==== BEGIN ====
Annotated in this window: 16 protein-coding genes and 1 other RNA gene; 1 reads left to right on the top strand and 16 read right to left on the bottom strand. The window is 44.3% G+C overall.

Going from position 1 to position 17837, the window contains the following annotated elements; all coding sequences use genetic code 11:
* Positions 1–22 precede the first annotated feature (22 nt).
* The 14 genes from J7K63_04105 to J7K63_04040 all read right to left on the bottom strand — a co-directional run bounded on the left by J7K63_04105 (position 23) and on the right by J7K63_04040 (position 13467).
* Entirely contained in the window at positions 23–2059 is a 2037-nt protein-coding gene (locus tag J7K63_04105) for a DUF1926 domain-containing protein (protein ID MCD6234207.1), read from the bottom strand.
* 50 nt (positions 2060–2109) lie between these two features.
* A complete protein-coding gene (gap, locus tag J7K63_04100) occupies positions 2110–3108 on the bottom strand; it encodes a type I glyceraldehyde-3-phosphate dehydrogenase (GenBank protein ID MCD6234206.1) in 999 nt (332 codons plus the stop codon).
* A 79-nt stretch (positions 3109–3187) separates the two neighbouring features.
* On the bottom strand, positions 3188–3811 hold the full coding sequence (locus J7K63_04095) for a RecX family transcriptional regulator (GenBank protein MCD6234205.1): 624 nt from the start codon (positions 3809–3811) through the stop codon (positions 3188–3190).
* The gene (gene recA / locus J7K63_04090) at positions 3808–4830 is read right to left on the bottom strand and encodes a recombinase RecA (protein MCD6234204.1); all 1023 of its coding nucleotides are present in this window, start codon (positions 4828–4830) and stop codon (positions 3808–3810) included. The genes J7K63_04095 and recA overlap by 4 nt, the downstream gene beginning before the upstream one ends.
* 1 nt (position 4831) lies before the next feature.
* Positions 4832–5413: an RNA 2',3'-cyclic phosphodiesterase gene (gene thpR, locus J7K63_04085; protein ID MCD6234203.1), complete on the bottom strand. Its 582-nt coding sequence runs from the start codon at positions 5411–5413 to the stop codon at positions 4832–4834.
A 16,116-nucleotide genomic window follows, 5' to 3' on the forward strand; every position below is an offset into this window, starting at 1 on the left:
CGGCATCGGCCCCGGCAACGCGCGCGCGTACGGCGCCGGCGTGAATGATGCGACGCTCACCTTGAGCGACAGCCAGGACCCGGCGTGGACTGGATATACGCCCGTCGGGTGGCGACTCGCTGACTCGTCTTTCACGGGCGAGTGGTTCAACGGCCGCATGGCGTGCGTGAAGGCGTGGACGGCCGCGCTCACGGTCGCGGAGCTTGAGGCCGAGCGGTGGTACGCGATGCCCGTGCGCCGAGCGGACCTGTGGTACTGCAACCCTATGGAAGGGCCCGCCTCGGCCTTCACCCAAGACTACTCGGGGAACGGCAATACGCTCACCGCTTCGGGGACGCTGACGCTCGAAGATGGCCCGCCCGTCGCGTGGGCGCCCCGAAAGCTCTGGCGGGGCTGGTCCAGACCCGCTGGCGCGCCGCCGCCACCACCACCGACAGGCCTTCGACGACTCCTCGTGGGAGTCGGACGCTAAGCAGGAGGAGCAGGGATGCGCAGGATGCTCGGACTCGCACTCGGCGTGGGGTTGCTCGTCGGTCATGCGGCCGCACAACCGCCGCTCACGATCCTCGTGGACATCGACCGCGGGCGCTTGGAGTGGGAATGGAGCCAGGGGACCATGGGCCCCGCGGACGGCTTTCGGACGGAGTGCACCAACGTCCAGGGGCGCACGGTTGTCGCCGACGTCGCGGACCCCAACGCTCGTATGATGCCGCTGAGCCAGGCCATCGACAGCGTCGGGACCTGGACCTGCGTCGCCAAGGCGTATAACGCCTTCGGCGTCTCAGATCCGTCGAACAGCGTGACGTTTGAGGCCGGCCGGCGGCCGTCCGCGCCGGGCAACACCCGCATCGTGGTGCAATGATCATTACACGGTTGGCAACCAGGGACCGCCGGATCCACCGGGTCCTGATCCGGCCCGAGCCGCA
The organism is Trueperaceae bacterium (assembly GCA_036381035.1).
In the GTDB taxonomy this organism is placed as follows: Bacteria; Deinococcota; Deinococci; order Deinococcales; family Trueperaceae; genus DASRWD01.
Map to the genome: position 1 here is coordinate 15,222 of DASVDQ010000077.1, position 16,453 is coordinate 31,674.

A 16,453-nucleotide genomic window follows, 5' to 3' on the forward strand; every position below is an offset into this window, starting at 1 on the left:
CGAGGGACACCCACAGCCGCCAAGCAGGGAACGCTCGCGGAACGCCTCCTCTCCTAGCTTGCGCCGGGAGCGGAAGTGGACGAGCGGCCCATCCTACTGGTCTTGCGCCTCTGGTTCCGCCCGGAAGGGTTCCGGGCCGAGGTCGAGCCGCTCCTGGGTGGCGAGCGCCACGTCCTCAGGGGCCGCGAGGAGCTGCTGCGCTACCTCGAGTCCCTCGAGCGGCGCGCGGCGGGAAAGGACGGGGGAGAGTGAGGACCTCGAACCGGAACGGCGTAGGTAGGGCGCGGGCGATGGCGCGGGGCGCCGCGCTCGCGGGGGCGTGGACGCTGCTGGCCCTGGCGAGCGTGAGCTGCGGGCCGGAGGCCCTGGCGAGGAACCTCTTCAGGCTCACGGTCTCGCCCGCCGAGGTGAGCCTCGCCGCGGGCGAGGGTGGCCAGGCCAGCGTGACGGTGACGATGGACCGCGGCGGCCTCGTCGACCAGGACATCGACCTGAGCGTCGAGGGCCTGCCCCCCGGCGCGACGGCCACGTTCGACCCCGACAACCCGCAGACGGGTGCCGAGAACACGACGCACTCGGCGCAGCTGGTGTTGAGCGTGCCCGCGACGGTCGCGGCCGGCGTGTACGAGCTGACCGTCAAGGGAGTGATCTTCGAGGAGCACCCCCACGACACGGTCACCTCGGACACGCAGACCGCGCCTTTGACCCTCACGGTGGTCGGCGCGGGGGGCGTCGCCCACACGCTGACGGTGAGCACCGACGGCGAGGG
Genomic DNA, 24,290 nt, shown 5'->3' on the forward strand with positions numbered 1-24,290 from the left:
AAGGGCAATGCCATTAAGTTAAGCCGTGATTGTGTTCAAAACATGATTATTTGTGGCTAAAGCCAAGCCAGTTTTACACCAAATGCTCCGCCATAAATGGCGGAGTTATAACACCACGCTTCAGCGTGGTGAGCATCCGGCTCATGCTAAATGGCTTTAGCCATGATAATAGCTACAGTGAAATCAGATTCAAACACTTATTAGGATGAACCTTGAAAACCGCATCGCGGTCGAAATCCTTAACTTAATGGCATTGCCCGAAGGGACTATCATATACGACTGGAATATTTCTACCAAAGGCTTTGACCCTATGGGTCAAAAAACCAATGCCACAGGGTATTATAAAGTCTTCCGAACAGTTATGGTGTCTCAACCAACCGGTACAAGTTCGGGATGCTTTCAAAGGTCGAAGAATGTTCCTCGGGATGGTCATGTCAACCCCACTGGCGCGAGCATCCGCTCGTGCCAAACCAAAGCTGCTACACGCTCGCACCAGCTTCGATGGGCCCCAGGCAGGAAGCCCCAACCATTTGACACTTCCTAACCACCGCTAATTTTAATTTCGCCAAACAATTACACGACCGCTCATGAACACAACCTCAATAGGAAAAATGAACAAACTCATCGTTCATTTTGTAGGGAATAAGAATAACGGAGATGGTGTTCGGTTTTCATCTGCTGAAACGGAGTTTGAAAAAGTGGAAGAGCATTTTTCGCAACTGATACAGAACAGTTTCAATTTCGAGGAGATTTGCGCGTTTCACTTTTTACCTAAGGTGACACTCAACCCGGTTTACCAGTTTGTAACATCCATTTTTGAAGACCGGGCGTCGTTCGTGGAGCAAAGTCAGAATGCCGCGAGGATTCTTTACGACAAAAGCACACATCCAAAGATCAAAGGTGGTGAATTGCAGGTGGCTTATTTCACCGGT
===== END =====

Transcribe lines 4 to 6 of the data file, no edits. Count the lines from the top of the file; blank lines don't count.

* The 14 genes from J7K63_04105 to J7K63_04040 all read right to left on the bottom strand — a co-directional run bounded on the left by J7K63_04105 (position 23) and on the right by J7K63_04040 (position 13467).
* Entirely contained in the window at positions 23–2059 is a 2037-nt protein-coding gene (locus tag J7K63_04105) for a DUF1926 domain-containing protein (protein ID MCD6234207.1), read from the bottom strand.
* 50 nt (positions 2060–2109) lie between these two features.